A Knight's Tale (2001)
Directed by Brian Helgeland
Cast: Heath Ledger, Mark Addy, Rufus Sewell, Shannyn Sossamon, Paul Bettany, Alan Tudyk, Laura Fraser.
2001 132 minutes
Rated: (for action violence, some nudity and brief sex-related dialogue).
Reviewed by Dustin Putman, May 11, 2001.
Picture it: Medieval times, circa 14th-century. A jousting competition is about to begin at the town stadium. And the crowd is stomping their feet and clapping their hands to Queen's "We Will Rock You." Yes, you read that right, and it is this ingenious, bold mixture of the past and present that makes "A Knight's Tale," directed by Brian Helgeland (1999's "Payback"), a worthwhile motion picture.
William Thatcher (Heath Ledger) is a young man whose estranged father was a peasant, passing down such lineage to him. He is broke, and desperately wants to make something of his life. Then it hits him--learn jousting, pose as a knight, compete in the tournaments, and gain money, honor, and respect. With the help of his two buddies, Roland (Mark Addy) and Wat (Alan Tudyk), William becomes Sir Ulrich von Lichtenstein of Gelderland, and turns out to be a natural at the sport. A force to be reckoned with, he single-handedly succeeds in making everyone believe he is of "noble birth," and becomes the most talented jouster in the land, next to the slimy Count Adhemar (Rufus Sewell). William has to be careful, though. If just one person discovers his true identity, the trouble that will follow him will be great.
So the story is thin and unoriginal, more or less a smaller-scale version of 2000's "Gladiator," and there isn't a whole lot to ponder when it's over. But that music! More often than not, "A Knight's Tale" is a rollicking good show that dazzles each and every time writer-director Helgeland treats the audience to another classic rock song. While using present-day music in a 14th-century setting may feel like nothing more than a gimmick at first glance, it acts as so much more. Not only do the songs fit effortlessly into the proceedings, tightly edited by Kevin Stitt, but they also pose as a bridge for the viewer, in connecting these medieval characters with modern-day people. From War's "Low Rider," to Bachman Turner-Overdrive's "Takin' Care of Business," to David Bowie's "Golden Years," to Thin Lizzy's "The Boys are Back in Town," to AC/DC's "You Shook Me All Night Long," "A Knight's Tale" plays like a who's who of popular rock music of the 1970s and '80s, and is a genuine treat whenever the soundtrack is pumped up and letting loose its goods.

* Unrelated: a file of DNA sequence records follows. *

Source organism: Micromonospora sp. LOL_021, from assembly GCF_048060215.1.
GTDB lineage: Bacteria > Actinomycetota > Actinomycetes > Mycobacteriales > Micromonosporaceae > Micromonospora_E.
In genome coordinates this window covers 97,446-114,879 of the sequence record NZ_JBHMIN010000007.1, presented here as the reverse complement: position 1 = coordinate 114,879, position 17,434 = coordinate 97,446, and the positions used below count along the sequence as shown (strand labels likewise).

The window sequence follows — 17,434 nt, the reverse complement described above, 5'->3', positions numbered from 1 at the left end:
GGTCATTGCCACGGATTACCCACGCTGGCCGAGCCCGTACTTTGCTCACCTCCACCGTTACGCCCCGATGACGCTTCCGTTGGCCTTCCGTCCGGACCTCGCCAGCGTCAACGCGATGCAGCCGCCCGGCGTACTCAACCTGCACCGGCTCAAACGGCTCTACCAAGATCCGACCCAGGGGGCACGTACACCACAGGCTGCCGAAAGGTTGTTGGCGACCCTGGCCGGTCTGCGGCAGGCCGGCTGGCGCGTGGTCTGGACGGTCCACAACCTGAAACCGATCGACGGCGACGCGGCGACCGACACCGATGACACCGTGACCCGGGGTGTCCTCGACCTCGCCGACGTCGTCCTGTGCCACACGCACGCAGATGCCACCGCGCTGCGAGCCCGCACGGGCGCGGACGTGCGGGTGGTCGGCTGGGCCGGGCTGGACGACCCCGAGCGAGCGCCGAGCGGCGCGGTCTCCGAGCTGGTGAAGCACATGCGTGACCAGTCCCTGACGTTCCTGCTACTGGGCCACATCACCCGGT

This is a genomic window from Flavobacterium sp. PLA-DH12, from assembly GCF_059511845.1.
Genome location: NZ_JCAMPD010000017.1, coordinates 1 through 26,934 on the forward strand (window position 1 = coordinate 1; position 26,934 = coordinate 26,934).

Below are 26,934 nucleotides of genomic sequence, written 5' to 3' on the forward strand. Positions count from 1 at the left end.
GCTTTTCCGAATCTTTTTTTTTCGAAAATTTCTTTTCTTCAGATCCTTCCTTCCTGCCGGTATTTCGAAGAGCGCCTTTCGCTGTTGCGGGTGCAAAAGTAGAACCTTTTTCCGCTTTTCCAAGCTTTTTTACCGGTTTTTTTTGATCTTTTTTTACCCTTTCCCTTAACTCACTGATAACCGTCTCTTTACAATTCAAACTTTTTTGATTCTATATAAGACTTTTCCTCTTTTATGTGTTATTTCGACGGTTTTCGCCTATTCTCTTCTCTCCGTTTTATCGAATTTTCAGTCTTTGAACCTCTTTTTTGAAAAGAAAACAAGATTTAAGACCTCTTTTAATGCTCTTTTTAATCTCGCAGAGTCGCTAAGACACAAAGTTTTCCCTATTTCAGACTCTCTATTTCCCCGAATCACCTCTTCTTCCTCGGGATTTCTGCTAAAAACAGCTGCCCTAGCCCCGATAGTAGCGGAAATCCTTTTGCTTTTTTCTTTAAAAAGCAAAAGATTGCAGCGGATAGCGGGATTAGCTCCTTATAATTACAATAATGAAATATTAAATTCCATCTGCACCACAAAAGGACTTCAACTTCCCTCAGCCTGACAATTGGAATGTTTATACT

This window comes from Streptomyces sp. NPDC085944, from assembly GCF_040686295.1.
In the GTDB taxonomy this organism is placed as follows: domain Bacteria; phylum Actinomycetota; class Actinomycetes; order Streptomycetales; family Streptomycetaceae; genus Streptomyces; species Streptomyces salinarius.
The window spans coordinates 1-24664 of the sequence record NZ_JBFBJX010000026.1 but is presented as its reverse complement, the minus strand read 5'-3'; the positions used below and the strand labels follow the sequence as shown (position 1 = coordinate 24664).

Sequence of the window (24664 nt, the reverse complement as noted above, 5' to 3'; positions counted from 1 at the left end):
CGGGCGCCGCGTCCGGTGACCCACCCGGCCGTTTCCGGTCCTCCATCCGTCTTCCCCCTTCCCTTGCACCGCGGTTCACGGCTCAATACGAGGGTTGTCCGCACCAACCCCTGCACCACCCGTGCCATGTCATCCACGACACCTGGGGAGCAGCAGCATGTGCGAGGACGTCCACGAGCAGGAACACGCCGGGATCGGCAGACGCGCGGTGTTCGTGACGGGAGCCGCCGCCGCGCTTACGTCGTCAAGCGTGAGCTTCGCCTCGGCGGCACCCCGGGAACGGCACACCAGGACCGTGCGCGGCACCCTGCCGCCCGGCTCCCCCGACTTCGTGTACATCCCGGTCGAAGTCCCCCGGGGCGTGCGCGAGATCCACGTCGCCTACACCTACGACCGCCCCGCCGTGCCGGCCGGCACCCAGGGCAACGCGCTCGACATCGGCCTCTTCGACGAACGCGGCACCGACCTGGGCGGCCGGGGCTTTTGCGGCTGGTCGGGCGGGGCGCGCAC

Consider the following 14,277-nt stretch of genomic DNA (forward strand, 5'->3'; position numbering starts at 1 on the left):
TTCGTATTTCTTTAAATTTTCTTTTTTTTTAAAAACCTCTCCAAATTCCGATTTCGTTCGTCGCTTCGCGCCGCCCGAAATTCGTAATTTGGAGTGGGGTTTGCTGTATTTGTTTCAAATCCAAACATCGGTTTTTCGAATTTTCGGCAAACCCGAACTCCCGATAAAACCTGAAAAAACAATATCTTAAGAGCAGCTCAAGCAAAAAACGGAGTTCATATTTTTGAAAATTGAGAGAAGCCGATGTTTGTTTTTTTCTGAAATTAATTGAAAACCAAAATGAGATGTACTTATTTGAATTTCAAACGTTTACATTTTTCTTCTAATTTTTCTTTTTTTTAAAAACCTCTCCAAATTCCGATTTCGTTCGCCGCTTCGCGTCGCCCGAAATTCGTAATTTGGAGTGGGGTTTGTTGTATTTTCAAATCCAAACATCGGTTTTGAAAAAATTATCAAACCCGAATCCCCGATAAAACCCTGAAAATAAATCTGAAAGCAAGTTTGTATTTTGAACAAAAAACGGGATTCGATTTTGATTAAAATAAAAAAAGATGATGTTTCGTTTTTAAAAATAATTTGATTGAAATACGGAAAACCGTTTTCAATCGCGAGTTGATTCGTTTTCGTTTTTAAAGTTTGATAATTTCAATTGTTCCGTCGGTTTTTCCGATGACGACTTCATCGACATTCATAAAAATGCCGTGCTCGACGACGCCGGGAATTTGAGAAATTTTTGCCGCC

The songs aren't the only feature of today that have been transferred to the past. The characters all boast modern values and attitudes, and are all the more easily relatable due to this fact. Occasionally, there will also be slang used (i.e. "Hellooooo!"), and the movie apparently unearths how the Nike swoop was created. "A Knight's Tale" has fun with itself, and it is the intermittent mixing of completely different eras that gives the movie its reason for being. Without it, the film would, admittedly, be generic in the most painfully dull way, and have not a lick of creativity.
The first time he has been asked to carry a movie on his own, the dashing Heath Ledger (2000's "The Patriot") has an undeniably strong screen presence, and his character of William is both likable and interesting--the type of person you enjoy hanging around for over two hours. Opposite him is newcomer Shannyn Sossomon, as the beautiful Jocelyn, the quintessential love interest whom William falls head over heels for. Sossomon plays Jocelyn as a smart, witty young woman, and gives her more dimension than the role probably had, as written.
Lending adequate support are Mark Addy (1997's "The Full Monty") and Alan Tudyk (2000's "28 Days"), as William's lovable sidekicks; Paul Bettany (1998's "The Land Girls"), very funny as writer Geoffrey Chaucer, who becomes William's spokesperson; Laura Fraser (1999's "Titus"), as a canny, resourceful peasant girl who befriends William; and Rufus Sewell (1998's "Dark City") as the token bad guy, and William's competing nemesis.
At 132 minutes, "A Knight's Tale" desperately needed scissors to cut off the excess fat. The story is relatively simple, and the motions that it goes through are predictable every step of the way. As a 100-minute entertainment, "A Knight's Tale" would have been a little easier to give in to. As is, it is a good movie--nothing great, mind you--that works in spite of its flaws, first and foremost due to the offbeat approach with which director Helgeland tackled the project. It's been years since music has been so smoothly, and delightfully, integrated into a film.
©2001 by Dustin Putman